His “strategists” have concocted a series of stopgap tactics.
I realized he had concocted some fictional chain of events in his twisted mind.
Frankly, I was one of those duped by Ambrose's concocted interviews.
With SAGE, Art in the Age has concocted a spirit that uses the botanicals that link Jefferson, McMahon, and Lewis and Clark.
He means Benghazi, of course—a concocted conspiracy incomprehensible to most Americans.
Several merchant-vessels were captured by the Confederates, who concocted the most ingenious plans to secure success.
Plans were concocted, partly put into execution, and then proved failures.
She had a clever scheme, concocted by herself and Mary Lou while they mingled their tears over this recital of self-sacrifice.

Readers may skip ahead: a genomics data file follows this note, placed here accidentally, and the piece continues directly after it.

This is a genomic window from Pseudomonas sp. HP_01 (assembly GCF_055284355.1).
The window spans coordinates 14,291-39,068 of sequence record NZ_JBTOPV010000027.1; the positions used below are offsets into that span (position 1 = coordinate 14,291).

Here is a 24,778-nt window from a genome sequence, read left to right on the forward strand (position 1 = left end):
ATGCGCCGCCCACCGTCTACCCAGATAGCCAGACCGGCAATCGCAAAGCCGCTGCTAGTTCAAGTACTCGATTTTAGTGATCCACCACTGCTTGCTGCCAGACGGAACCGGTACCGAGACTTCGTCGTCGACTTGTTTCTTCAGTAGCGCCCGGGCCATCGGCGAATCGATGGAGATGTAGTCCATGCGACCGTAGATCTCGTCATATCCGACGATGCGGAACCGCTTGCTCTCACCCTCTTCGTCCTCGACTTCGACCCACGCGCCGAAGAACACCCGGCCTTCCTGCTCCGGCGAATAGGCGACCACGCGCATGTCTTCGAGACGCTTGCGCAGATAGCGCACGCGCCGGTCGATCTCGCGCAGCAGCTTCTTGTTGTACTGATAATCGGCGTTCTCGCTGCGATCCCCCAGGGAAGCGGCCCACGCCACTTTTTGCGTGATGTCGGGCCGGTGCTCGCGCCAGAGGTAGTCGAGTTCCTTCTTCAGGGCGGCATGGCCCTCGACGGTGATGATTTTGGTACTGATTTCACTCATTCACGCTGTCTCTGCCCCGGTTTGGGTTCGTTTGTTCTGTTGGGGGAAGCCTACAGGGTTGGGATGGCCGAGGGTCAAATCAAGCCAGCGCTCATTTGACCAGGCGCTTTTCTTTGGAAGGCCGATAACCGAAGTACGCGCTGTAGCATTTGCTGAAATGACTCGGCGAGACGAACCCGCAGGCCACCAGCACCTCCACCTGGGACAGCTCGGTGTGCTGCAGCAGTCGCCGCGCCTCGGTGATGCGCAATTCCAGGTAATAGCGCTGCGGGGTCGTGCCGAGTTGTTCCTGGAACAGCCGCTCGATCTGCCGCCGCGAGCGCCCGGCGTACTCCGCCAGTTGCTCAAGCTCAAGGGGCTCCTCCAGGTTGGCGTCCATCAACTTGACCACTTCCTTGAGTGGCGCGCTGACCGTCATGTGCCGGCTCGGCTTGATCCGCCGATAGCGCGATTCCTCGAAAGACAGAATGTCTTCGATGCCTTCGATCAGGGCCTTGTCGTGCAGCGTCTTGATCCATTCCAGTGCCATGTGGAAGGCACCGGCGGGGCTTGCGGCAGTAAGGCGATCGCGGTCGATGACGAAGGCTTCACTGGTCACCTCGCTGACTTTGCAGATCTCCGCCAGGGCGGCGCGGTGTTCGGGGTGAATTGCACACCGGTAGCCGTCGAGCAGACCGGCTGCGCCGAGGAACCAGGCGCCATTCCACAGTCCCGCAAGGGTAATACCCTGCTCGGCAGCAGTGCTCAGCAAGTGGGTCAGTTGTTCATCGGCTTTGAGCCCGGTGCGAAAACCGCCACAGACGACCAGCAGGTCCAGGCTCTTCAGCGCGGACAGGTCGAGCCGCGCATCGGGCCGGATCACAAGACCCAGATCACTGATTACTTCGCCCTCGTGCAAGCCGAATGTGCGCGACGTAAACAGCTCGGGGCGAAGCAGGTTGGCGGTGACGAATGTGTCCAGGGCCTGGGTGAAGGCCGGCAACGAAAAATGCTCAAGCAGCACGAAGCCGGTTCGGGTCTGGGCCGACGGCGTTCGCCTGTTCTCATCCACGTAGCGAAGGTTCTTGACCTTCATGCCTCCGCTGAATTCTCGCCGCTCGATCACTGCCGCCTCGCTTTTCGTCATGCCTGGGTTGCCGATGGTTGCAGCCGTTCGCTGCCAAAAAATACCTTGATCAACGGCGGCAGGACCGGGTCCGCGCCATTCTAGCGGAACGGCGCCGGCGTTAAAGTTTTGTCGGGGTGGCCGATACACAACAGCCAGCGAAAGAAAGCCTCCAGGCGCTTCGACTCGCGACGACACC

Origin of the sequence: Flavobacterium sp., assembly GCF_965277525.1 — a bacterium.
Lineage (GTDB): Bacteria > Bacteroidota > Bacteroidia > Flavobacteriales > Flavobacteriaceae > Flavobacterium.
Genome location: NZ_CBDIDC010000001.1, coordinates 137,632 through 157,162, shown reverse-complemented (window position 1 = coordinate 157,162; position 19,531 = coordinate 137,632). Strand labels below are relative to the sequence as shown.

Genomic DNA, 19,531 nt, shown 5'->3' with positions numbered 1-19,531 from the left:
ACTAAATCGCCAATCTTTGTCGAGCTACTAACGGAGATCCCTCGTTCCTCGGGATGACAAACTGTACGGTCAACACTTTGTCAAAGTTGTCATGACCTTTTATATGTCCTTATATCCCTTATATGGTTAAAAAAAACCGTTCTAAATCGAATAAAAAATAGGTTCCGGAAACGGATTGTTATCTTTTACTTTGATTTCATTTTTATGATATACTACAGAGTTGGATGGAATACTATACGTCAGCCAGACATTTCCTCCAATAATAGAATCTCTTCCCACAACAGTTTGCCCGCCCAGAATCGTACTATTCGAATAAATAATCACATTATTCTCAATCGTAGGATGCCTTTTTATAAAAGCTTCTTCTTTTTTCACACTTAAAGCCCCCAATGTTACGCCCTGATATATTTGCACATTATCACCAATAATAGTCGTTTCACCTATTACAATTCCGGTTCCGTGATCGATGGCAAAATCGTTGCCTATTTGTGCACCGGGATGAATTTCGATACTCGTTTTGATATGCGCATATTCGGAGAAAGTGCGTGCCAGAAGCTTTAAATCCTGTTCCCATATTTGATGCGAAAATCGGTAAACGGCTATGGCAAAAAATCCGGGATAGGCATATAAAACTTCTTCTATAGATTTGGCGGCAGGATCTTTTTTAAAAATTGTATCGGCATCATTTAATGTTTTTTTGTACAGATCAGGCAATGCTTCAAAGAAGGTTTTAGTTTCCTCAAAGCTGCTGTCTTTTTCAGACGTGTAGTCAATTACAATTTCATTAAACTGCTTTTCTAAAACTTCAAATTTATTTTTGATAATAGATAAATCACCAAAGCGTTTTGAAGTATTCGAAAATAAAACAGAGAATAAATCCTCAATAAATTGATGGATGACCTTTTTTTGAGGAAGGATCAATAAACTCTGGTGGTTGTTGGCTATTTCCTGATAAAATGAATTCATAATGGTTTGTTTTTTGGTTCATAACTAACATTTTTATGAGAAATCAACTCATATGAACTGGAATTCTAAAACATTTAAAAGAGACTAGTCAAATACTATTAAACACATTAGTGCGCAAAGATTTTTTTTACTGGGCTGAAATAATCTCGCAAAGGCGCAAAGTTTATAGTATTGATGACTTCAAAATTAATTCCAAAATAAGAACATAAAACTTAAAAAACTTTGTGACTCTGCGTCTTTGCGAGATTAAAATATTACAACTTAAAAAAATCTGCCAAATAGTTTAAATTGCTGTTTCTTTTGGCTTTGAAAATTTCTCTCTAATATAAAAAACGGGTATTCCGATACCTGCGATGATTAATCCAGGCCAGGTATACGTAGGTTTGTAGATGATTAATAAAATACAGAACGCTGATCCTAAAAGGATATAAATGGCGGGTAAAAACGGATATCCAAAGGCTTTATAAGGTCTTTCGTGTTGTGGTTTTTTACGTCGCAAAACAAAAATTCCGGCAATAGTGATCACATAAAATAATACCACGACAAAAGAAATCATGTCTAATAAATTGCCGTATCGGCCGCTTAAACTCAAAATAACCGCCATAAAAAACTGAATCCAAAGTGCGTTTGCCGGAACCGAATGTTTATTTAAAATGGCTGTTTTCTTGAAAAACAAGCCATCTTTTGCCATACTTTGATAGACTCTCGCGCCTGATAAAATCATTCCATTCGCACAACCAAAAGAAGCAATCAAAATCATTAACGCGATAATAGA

She's painted a picture of the dress she has concocted for the occasion.
Then she went back to her room, put on her stays, and concocted some story for the benefit of Quenu, who was still drowsy.
1530s, "to digest," from Latin concoctus, past participle of concoquere "to digest; to boil together, prepare; to consider well," from com- "together" (see com-) + coquere "to cook" (see cook (n.)). Meaning "to prepare an edible thing" is from 1670s. First expanded metaphorically beyond cooking 1792. Related: Concocted; concocting.